A number of people who have gotten private health insurance or qualified for Medi-Cal under the Affordable Care Act are getting coverage for the first time, and many do not know how to use it. Community groups and the state's health insurance marketplace are trying to figure out how to bridge that knowledge gap.
St. John’s Well Child and Family Center in south Los Angeles has seen a 40 percent surge in patient volume since the health law took effect, but many of those new clients have never had coverage before. The clinic's call center has been fielding thousands of calls from these newly insured, said CEO Jim Mangia. They are unsure what a premium is, where they can go for care, or even the kind of plan they’re enrolled in, he said.
"The first step was getting folks enrolled," said Mangia. "And now the issue is: How do we make sure their health is improving as a result?"
This knowledge gap can have real consequences for patients, said Carolina Coleman of the Insure the Uninsured Project, a think tank. Not knowing how best to use their coverage "can run them a really big bill," she said.
The list of potential missteps is long. For example, patients may not know that their plan only covers doctors within a certain network.
"If you don’t understand in-network versus out-of-network, you can end up going to a provider and getting hundreds or thousands of dollars worth of care that will not get paid by your insurance company," Coleman said.
Other people have plans with high deductibles, but the first few visits are free. If patients don’t know that, Coleman said, they might not go to the doctor when they need care. Newly insured people who have always gotten their care in an emergency room might not know they can now get preventive care.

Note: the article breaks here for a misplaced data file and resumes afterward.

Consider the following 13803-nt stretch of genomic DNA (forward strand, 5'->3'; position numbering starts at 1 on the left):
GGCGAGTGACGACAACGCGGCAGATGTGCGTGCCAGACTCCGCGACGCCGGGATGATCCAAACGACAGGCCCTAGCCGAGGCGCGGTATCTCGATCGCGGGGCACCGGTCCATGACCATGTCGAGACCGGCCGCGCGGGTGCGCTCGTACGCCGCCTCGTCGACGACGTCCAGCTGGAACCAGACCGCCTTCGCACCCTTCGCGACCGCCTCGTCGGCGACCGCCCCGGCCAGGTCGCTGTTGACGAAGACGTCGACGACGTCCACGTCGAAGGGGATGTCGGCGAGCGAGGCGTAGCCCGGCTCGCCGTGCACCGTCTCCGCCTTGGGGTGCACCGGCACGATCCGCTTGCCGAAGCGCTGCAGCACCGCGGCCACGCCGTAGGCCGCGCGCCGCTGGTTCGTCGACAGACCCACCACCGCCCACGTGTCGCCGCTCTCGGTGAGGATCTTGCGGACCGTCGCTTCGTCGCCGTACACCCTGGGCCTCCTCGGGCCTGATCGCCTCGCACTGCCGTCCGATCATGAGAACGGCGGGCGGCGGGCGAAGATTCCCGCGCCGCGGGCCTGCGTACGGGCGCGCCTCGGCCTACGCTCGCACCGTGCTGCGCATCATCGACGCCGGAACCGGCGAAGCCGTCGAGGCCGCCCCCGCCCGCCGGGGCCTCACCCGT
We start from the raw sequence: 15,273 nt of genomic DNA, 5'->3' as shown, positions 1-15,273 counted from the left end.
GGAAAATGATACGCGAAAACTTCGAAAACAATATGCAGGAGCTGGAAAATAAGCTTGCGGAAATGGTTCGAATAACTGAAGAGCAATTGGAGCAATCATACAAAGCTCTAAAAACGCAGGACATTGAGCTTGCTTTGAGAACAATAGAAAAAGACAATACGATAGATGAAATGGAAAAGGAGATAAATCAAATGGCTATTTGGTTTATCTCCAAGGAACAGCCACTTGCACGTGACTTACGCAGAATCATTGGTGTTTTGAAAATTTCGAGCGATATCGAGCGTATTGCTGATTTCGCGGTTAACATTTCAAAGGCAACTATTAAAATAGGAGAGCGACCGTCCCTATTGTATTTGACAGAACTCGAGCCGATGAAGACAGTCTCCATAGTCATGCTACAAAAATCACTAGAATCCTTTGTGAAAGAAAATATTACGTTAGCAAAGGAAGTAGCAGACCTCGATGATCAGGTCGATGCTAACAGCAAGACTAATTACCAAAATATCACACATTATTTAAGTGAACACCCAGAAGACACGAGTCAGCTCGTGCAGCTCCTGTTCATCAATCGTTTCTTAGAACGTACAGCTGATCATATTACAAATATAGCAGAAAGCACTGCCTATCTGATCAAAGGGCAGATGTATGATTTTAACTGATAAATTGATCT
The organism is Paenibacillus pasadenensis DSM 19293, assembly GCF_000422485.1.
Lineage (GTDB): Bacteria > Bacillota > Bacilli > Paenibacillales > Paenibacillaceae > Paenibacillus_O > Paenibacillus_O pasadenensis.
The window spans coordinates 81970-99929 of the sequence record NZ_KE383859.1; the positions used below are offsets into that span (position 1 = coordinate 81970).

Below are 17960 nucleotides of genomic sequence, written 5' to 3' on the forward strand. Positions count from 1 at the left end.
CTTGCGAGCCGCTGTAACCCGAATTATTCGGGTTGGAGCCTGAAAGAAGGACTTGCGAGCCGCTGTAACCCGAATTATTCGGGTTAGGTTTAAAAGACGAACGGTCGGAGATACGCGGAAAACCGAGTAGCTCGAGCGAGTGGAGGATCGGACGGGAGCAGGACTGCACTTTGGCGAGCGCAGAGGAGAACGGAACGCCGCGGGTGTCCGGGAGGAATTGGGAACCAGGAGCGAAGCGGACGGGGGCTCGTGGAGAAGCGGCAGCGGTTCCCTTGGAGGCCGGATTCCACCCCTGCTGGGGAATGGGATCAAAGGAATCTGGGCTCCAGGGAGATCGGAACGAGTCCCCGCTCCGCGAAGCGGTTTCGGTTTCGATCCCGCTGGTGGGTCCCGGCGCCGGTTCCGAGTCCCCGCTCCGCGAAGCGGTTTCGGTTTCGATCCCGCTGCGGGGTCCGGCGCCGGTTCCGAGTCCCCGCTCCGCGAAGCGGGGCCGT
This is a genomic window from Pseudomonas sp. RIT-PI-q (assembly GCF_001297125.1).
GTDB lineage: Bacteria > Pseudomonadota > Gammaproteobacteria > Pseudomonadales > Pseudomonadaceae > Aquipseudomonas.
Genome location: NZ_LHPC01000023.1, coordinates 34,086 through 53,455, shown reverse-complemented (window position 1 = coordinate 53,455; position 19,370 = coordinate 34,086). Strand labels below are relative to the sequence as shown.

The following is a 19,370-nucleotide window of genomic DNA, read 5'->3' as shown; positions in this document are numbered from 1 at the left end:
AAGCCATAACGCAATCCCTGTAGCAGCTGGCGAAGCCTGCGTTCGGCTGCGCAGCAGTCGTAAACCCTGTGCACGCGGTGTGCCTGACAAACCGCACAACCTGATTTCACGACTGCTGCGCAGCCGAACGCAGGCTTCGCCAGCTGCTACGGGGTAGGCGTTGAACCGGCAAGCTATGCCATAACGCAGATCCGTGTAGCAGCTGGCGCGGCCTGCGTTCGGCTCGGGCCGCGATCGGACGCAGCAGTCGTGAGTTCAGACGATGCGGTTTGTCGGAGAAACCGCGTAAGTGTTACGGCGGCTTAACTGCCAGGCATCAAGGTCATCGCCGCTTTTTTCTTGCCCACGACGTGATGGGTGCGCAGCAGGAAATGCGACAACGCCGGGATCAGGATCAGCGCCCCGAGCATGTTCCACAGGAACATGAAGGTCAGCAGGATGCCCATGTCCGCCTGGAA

And the lack of understanding is even more basic than that. A recent study by USC researchers found that 68 percent of uninsured Americans did not know what a deductible is. It also found that young adults and low-income people are the least informed about how health coverage works.
Officials at Covered California, the state insurance marketplace, acknowledge that this is a big issue. A spokesman said addressing it will be a big part of what the agency does going forward.
At the St. John’s clinic in south L.A., the work has already begun.
Staff members call patients who the clinic knows to be on Medi-Cal, but who have yet to make their first visit to the doctor. On a recent morning, operator Stephanie Espinoza called a woman who was surprised to learn she had coverage.
Espinoza set her up with an appointment.
When the woman walks through the clinic's front door, she will be greeted by staff the clinic has hired to walk clients through the steps of getting care.
"That’s where people learn how to navigate the system," said Mangia. "They learn it by utilizing it. It’s not something you can teach like a history lesson."
He said educating his clinic’s thousands of new clients will be a challenge, because it has to be done one patient at a time.